Nutritional Product Labeling Practices
This information is presently being developed. Suffice it to say that at the present time there are simply no legal requirements concerning "truth in labeling" for nutritional products. About the only restriction is that manufacturers of nutritional products may not make claims concerning the health benefits of their products. For example, it has long been common knowledge that cranberry juice is beneficial in the treatment of urinary tract infections. However, although the manufacturer of cranberry food products may not make that claim, unaffiliated third parties may make such claims, whether or not such claims are "approved by the F.D.A." F.D.A. approval has little or no bearing on whether or not a product is truly effective for the use for which it is being advertised or sold, or even whether or not it is safe for human consumption.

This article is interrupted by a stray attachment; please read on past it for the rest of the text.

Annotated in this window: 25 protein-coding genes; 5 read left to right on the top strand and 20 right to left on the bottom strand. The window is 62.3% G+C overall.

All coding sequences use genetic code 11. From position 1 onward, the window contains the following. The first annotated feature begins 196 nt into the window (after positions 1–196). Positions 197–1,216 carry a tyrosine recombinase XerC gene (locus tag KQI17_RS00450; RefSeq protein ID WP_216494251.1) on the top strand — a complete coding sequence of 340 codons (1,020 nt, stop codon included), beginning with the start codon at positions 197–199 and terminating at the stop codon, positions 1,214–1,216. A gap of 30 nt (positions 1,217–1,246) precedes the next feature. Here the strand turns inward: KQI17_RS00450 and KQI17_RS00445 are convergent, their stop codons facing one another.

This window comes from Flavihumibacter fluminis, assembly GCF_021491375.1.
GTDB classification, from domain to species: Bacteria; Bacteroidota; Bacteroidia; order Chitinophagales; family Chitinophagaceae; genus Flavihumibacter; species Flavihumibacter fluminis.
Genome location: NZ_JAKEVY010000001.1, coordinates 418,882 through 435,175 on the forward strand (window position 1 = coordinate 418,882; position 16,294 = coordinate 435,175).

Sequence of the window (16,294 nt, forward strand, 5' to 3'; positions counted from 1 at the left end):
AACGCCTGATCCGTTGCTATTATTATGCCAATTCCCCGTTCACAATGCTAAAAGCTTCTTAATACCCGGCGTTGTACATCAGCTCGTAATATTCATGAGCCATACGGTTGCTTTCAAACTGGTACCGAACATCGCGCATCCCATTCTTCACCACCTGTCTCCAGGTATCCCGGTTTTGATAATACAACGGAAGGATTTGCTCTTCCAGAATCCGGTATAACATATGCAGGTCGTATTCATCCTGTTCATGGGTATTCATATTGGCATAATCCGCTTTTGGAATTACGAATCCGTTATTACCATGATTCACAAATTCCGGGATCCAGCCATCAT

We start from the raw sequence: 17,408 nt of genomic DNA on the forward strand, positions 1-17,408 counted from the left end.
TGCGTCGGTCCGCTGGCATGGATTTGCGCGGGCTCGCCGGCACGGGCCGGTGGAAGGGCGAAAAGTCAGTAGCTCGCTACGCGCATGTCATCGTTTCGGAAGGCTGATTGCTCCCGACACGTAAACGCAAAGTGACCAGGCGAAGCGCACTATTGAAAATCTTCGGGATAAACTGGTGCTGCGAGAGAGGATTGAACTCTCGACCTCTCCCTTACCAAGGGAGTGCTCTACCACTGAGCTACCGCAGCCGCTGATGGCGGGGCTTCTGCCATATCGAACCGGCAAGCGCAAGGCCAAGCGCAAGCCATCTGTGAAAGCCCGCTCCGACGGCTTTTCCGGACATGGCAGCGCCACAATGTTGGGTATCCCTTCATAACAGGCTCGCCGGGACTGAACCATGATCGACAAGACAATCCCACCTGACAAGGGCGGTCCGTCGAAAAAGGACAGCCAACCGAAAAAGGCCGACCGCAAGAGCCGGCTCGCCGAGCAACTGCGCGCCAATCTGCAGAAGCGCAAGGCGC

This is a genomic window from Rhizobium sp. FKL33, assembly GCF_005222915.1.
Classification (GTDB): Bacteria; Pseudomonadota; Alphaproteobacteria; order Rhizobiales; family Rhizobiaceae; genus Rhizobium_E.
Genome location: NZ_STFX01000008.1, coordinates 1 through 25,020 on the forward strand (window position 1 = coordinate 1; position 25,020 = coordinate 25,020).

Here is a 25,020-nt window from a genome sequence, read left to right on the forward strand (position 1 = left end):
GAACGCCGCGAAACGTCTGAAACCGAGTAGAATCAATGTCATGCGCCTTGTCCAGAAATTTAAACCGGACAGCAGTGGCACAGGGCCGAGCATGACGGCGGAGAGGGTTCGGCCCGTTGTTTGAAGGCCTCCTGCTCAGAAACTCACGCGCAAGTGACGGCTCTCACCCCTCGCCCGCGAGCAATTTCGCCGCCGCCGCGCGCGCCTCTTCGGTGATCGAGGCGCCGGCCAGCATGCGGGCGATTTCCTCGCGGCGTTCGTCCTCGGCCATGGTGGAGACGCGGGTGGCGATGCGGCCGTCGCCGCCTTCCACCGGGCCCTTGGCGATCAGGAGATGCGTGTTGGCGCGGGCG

Any product that contains only 10% natural ingredients in it may be labeled and advertised as a "natural" product. Products may contain large amounts of harmful ingredients that are not required to listed on the label (MSG for example, is known to be a major cause of migraine headaches, but it is not required to be listed on the ingredients of any packaged food product).
A client of ours recently purchased a bottle of "St. John's Wort" at a national chain-store "nutrition center," and complained to us that it did not seem to be helping her. Upon examination of the bottle, we found that although the product was labeled as "St. John's Wort" the primary ingredient listed was talc (yes, talcum powder), and that there was no St. John's Wort herb listed anywhere in the product's list of ingredients.